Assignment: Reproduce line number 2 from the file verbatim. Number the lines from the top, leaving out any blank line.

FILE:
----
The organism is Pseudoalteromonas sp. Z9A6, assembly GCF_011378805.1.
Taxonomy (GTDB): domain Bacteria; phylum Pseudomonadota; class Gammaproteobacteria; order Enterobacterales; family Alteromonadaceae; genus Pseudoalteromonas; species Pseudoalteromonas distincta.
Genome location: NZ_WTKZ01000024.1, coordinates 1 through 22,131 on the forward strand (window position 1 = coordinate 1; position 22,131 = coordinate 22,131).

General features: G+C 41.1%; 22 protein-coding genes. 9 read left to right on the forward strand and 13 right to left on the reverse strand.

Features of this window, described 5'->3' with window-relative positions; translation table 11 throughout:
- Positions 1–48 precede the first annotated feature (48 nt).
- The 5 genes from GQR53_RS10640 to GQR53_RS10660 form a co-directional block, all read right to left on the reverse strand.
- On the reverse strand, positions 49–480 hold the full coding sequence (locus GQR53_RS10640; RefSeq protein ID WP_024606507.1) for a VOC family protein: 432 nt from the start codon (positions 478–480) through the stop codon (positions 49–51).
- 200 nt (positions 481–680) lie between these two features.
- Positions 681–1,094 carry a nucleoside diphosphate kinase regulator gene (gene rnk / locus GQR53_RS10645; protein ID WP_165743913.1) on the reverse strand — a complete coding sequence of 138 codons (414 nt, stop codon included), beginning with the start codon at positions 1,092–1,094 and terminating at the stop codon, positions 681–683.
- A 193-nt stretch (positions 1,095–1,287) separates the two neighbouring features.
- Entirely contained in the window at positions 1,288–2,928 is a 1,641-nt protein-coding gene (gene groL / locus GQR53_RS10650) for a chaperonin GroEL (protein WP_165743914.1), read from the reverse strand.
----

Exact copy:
Taxonomy (GTDB): domain Bacteria; phylum Pseudomonadota; class Gammaproteobacteria; order Enterobacterales; family Alteromonadaceae; genus Pseudoalteromonas; species Pseudoalteromonas distincta.